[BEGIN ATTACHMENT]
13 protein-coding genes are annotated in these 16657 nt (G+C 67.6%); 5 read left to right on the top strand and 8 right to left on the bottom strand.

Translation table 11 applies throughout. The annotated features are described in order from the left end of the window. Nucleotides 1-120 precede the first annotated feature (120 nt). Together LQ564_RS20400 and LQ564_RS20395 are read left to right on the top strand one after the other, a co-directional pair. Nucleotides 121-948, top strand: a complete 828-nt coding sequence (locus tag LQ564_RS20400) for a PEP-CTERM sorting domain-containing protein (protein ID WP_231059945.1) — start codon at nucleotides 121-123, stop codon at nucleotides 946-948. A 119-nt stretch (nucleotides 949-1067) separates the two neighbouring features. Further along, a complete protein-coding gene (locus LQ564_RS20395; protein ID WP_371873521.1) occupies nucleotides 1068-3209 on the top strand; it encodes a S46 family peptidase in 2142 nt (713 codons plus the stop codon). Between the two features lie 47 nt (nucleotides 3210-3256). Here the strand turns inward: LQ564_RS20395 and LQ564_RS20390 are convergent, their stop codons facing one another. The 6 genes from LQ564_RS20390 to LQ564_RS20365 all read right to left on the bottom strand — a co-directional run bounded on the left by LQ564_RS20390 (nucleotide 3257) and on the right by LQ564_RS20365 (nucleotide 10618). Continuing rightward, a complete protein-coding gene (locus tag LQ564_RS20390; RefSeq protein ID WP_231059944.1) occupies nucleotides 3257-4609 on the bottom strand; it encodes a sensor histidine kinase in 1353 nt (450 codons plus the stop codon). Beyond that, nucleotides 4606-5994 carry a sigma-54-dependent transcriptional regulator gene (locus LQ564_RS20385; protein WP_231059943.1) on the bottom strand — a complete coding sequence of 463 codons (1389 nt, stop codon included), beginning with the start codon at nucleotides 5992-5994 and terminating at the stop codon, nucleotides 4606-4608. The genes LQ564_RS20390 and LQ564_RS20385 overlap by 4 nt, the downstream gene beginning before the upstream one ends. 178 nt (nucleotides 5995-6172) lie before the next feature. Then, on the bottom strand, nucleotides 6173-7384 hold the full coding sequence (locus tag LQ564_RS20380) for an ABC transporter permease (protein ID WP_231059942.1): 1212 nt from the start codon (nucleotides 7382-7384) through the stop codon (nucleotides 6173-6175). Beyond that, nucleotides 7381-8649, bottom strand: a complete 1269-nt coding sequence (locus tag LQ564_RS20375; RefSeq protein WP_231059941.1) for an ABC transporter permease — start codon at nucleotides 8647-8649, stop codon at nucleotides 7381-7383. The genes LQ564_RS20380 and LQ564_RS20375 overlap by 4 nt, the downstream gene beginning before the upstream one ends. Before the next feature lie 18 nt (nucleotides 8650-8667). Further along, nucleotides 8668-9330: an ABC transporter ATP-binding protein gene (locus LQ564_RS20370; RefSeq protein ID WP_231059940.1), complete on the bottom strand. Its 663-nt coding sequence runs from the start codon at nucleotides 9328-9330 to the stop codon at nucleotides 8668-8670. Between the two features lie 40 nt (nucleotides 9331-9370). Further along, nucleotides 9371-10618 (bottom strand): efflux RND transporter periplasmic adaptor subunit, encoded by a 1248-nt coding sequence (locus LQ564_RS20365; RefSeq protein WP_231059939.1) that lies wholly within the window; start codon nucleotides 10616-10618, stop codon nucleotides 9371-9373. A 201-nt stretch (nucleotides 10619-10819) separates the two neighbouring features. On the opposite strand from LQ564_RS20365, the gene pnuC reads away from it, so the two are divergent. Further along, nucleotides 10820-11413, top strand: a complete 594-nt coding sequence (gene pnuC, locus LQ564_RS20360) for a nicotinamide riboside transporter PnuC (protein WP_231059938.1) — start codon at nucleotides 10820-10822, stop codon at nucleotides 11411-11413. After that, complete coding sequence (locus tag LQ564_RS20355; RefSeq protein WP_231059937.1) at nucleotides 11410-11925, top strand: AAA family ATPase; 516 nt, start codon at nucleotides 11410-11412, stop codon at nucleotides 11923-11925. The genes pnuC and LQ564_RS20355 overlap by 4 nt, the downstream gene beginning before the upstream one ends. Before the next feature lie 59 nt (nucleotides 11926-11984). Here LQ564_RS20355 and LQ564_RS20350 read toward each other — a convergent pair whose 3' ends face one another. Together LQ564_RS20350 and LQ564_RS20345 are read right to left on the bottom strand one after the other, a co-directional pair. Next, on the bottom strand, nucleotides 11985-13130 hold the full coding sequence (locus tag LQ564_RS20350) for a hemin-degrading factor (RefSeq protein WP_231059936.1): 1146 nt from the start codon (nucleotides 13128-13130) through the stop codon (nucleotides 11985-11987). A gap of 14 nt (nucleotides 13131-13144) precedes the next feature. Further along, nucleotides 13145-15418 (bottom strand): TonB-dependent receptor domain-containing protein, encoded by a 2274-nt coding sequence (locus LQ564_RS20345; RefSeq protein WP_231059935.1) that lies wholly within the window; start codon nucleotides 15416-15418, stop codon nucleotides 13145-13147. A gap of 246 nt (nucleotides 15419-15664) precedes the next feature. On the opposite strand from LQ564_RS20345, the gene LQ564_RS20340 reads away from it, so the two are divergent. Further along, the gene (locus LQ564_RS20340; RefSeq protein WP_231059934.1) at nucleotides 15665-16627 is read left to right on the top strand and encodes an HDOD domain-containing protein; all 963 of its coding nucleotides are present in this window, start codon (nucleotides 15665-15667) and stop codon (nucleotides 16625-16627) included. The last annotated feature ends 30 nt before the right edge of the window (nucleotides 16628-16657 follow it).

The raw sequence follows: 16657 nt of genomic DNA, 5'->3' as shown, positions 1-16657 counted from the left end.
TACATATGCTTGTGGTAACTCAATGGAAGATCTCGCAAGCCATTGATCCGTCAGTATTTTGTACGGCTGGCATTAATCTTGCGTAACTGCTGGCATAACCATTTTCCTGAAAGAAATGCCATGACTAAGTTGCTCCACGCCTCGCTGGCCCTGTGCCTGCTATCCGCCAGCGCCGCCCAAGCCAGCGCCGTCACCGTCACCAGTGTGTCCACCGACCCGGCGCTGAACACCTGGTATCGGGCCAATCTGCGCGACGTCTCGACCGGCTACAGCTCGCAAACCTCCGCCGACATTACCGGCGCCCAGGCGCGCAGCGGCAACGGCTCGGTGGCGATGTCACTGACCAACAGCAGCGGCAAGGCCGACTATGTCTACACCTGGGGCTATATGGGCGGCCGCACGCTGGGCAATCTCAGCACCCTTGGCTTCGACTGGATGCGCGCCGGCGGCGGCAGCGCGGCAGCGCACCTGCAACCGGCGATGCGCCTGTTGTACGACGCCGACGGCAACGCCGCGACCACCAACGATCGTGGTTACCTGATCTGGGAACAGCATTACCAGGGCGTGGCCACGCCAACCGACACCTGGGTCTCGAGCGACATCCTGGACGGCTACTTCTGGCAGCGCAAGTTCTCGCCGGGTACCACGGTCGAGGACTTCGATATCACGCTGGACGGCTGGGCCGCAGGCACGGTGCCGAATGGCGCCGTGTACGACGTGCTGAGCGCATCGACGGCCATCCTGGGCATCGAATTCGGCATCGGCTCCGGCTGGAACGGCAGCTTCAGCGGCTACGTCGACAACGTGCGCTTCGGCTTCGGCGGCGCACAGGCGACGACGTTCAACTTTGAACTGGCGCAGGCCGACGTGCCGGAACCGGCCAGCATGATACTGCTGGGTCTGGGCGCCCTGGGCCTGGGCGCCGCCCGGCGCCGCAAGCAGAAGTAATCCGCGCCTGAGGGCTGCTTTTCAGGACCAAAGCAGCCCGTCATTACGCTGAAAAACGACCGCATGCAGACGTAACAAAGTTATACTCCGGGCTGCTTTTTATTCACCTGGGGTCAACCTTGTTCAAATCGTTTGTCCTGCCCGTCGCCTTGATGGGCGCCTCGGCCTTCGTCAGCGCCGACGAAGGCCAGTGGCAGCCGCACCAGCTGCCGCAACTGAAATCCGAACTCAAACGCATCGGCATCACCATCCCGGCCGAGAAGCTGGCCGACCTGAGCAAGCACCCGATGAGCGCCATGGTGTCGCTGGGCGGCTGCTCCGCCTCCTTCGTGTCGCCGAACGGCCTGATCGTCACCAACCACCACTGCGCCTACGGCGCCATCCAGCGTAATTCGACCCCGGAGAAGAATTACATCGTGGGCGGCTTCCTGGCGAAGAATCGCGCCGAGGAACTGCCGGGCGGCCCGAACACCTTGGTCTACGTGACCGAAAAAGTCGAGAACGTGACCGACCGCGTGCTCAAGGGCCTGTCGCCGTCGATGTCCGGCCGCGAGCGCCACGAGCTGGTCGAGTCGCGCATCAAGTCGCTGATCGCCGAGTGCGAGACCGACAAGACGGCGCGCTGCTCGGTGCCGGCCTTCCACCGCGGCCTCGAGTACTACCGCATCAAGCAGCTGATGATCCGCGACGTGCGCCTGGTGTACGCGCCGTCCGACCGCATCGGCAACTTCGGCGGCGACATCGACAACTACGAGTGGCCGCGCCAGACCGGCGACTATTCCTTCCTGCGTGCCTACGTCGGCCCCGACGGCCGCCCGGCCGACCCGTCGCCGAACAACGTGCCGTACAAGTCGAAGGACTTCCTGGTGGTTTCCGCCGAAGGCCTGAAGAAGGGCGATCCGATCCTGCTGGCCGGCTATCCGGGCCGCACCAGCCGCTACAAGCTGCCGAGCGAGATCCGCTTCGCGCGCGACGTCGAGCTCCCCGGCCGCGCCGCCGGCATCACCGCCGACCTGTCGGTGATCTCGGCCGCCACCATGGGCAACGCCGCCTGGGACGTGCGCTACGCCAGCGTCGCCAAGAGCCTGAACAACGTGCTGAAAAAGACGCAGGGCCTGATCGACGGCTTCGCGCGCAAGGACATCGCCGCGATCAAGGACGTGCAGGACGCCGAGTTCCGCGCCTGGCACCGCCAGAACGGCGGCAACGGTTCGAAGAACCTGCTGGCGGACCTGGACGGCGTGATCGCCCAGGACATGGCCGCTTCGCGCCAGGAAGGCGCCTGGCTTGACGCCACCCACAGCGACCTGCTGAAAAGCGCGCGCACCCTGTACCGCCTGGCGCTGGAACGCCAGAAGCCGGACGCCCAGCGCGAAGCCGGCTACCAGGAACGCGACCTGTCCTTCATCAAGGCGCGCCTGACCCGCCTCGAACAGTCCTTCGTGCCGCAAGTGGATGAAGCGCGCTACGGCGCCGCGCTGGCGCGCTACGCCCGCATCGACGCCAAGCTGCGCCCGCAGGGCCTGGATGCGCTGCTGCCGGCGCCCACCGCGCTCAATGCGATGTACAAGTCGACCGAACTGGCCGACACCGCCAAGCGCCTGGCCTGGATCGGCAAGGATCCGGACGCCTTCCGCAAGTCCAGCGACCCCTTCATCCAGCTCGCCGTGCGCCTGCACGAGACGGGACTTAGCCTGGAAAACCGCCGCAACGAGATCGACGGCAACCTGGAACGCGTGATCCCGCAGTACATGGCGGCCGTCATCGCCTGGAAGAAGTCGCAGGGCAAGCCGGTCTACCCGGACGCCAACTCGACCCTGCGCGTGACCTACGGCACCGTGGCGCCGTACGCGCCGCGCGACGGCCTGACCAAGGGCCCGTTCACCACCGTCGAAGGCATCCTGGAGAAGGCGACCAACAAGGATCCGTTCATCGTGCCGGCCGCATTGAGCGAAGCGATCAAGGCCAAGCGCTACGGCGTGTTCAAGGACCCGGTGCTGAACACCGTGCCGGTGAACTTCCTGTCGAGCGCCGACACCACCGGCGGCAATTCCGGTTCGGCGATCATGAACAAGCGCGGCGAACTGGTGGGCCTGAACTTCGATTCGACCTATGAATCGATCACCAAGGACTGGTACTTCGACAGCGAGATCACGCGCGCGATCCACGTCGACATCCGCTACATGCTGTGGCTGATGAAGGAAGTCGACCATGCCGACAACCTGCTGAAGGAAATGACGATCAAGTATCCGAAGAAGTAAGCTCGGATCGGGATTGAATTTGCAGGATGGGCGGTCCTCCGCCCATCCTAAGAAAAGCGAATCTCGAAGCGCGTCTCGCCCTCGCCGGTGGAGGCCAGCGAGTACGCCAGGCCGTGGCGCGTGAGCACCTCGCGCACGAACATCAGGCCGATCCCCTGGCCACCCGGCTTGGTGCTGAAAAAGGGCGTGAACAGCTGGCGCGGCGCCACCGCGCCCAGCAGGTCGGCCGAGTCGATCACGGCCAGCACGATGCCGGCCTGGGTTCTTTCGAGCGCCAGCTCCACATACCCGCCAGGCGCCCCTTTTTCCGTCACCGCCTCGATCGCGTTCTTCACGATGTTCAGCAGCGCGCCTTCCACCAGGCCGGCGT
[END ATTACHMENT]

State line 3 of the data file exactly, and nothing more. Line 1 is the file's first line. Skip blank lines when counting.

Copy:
The raw sequence follows: 16657 nt of genomic DNA, 5'->3' as shown, positions 1-16657 counted from the left end.